Posidonia oceanica and Ascophyllum nodosum are characterized by a great variety of bio(macro)molecules. In addition to their richness in micro- and macroelements, both species show a high content of carbohydrates, amino acids, and phenols. In particular, PO is characterized by relatively high quantities of glucose, xylose, galactose, and arabinose, aspartic acid, polyunsaturated fatty acids, and the phenol chicoric acid. The roots and rhizomes of live PO are richer in carbohydrates and amino acids than the leaves are, which is not surprising considering the fact that rhizomes represent a reserve tissue for the plant. At the same time, the leaves could have an important potential as they are rich in polyphenols including, in particular, chicoric acid and important microelements such as B, Ca, and Zn. The seaweed AN is characterized, instead, predominantly by the presence of mannitol, glutamic acid, polyunsaturated fatty acids, and phlorotannins. Generally, PO shows a relatively higher content of amino acids, while AN has higher amounts of carbohydrates. The analysis of the PO residues showed that the plant, even if dead, still contained large quantities of inorganic and organic material of biochemical importance. The PO residues were particularly rich in Ca, B, Fe, Mo, and Mn, maintaining rather high levels of organic C and N. Furthermore, even if at low concentrations, the PO residues contained most of the amino acids and sugars and their composition did not differ much from the fresh leaves. This research encourages further investigations into the possible uses of PO and NA extracts or even the plant (alive or beached)/seaweed as such, which are rich in bioactive molecules, for example, for the fertilization of agricultural fields. In particular, the possibility of reusing the PO residues is in line with the exploitation of environmentally friendly materials through an economically sustainable approach. The recycling and valorisation of waste biomass has great environmental and economic value as it reduces the quantity of waste and allows for the recovery of raw materials and energy. Furthermore, this study shows an evaluation of four different extraction procedures that, on the one hand, provide distinct sets of metabolite spectra, allowing for a more in-depth metabolomic profiling. On the other hand, these extractions show specific and different concentrations of different metabolites, of interest as possible formulations for further use. They might need further optimization to obtain a higher yield in biomolecules if they are to be used for some specific purpose. Although the analysis of the NMR spectra of mixtures of compounds such as extracts of marine algae or plants is complex, the application of this technique to the study of the metabolome of plants shows great potential for quickly obtaining information on the profiles of biomolecules in plant species without cumbersome pre-treatments required. This is important not only for an immediate and direct comparison of different species, but also for the comparison of the same species under different environmental conditions (e.g., different extractions, fresh plants collected in the sea, dead plants washed ashore on the coast). Therefore, NMR spectroscopy is a most promising tool for the construction of molecular fingerprints of plant species. Here, only 1D 1H NMR, 1H-1H COSY, and DOSY spectra were used, but the arsenal of NMR pulse sequences is vast and metabolomic profiling can be extended, e.g., by total correlation experimentation, TOCSY, or the exploitation of heteronuclear 2D NMR such as 1H-13C-HSQC (short-range) and HMBC (long-range) experiments.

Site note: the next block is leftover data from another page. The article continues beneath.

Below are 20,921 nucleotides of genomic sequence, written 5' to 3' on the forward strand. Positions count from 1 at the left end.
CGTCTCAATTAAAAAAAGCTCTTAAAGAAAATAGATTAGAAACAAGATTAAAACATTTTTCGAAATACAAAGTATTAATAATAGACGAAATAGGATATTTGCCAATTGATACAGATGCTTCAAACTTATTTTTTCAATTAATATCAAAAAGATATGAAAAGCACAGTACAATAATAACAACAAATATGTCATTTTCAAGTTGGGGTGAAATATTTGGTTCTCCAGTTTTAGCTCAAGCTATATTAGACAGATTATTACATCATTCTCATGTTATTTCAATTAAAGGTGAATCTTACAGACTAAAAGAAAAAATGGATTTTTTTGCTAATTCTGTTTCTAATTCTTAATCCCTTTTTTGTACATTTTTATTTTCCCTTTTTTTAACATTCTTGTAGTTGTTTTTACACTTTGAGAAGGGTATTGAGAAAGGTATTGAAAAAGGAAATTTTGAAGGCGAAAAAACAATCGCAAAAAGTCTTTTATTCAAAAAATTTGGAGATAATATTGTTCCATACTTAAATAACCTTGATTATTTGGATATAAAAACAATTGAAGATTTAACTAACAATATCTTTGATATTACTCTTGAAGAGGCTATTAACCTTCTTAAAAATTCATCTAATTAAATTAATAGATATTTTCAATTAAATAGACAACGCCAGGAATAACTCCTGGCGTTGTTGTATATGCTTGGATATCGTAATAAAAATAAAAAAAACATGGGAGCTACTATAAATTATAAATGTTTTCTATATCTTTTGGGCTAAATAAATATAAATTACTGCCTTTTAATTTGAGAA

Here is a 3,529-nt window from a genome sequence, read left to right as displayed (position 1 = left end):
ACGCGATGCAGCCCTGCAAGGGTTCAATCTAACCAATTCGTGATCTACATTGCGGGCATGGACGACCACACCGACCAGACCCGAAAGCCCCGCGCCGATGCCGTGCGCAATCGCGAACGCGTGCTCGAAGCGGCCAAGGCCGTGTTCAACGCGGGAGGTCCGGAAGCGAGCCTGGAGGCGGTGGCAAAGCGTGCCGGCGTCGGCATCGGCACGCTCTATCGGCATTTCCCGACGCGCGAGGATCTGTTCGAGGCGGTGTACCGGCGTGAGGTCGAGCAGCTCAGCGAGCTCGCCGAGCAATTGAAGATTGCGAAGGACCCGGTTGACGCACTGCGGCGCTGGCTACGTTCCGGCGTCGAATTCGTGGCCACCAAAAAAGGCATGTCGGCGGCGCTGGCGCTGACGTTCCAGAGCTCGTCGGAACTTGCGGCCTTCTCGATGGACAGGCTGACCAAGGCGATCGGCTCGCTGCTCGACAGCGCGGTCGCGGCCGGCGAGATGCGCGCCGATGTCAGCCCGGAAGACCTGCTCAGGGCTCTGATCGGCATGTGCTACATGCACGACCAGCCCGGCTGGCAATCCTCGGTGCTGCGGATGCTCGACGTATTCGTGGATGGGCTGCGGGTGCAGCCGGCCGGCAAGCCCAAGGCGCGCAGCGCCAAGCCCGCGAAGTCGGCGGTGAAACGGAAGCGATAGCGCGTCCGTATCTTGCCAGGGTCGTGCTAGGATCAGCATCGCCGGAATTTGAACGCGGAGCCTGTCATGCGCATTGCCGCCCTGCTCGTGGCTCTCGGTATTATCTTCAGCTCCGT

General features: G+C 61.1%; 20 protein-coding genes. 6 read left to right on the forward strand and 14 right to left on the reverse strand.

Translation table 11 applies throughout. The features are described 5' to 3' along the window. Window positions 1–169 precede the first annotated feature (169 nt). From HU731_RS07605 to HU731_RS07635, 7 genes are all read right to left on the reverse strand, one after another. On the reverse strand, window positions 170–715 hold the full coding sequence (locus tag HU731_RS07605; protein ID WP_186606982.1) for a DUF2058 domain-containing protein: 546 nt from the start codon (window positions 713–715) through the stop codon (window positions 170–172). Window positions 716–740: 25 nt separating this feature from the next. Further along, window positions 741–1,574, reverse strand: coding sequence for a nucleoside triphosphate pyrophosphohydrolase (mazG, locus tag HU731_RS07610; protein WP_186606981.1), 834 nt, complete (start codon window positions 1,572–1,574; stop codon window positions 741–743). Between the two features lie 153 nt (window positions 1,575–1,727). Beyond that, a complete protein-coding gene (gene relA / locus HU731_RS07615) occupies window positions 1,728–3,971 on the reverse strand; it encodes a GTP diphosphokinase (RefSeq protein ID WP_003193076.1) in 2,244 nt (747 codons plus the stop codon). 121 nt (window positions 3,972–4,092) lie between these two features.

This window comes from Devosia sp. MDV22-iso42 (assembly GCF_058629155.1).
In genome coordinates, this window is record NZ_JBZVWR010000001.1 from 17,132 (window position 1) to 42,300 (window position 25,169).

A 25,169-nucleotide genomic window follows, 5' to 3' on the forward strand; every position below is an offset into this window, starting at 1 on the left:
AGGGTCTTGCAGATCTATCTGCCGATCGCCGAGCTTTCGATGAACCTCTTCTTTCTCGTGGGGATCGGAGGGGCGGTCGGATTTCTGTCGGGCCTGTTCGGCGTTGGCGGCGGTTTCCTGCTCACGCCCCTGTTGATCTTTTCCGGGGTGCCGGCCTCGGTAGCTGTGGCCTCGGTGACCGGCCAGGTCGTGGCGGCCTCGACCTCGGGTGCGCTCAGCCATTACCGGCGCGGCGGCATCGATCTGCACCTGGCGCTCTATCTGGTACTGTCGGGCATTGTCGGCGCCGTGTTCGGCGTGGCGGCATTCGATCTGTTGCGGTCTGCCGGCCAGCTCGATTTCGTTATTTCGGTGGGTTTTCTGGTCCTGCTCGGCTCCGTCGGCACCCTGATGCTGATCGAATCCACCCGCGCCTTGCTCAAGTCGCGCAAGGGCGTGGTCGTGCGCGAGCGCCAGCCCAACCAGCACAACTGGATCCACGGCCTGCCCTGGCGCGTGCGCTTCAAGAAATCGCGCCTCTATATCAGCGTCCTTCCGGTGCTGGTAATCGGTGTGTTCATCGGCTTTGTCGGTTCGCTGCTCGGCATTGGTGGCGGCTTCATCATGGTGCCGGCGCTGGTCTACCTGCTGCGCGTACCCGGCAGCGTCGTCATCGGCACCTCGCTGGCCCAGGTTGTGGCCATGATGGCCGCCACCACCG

Supplementary Materials